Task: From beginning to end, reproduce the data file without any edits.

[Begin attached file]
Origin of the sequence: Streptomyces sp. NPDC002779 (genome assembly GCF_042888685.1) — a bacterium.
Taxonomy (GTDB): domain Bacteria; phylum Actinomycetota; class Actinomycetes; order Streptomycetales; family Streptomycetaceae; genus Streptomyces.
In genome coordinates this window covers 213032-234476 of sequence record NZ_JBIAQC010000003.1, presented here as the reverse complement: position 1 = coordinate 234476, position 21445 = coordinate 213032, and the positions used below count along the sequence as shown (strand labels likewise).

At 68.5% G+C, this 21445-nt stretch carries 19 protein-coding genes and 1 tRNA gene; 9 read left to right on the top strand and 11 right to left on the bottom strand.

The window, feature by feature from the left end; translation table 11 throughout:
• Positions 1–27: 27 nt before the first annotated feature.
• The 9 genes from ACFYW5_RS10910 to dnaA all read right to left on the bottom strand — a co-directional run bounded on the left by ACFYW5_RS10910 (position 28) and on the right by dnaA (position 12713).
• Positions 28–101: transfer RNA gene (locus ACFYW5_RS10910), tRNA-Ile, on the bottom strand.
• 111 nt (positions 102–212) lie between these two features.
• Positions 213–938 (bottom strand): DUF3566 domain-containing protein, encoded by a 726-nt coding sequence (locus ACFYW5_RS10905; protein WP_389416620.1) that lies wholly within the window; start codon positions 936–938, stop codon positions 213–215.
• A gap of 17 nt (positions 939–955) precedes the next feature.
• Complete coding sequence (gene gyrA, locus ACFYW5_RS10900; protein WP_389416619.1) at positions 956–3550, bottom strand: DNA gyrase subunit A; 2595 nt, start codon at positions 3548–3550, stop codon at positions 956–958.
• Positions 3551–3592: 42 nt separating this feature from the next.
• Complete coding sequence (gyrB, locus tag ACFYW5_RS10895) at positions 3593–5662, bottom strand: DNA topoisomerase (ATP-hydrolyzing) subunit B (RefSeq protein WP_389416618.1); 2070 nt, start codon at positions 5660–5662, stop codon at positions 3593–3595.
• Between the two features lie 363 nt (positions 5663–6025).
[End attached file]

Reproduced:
Origin of the sequence: Streptomyces sp. NPDC002779 (genome assembly GCF_042888685.1) — a bacterium.
Taxonomy (GTDB): domain Bacteria; phylum Actinomycetota; class Actinomycetes; order Streptomycetales; family Streptomycetaceae; genus Streptomyces.
In genome coordinates this window covers 213032-234476 of sequence record NZ_JBIAQC010000003.1, presented here as the reverse complement: position 1 = coordinate 234476, position 21445 = coordinate 213032, and the positions used below count along the sequence as shown (strand labels likewise).

At 68.5% G+C, this 21445-nt stretch carries 19 protein-coding genes and 1 tRNA gene; 9 read left to right on the top strand and 11 right to left on the bottom strand.

The window, feature by feature from the left end; translation table 11 throughout:
• Positions 1–27: 27 nt before the first annotated feature.
• The 9 genes from ACFYW5_RS10910 to dnaA all read right to left on the bottom strand — a co-directional run bounded on the left by ACFYW5_RS10910 (position 28) and on the right by dnaA (position 12713).
• Positions 28–101: transfer RNA gene (locus ACFYW5_RS10910), tRNA-Ile, on the bottom strand.
• 111 nt (positions 102–212) lie between these two features.
• Positions 213–938 (bottom strand): DUF3566 domain-containing protein, encoded by a 726-nt coding sequence (locus ACFYW5_RS10905; protein WP_389416620.1) that lies wholly within the window; start codon positions 936–938, stop codon positions 213–215.
• A gap of 17 nt (positions 939–955) precedes the next feature.
• Complete coding sequence (gene gyrA, locus ACFYW5_RS10900; protein WP_389416619.1) at positions 956–3550, bottom strand: DNA gyrase subunit A; 2595 nt, start codon at positions 3548–3550, stop codon at positions 956–958.
• Positions 3551–3592: 42 nt separating this feature from the next.
• Complete coding sequence (gyrB, locus tag ACFYW5_RS10895) at positions 3593–5662, bottom strand: DNA topoisomerase (ATP-hydrolyzing) subunit B (RefSeq protein WP_389416618.1); 2070 nt, start codon at positions 5660–5662, stop codon at positions 3593–3595.
• Between the two features lie 363 nt (positions 5663–6025).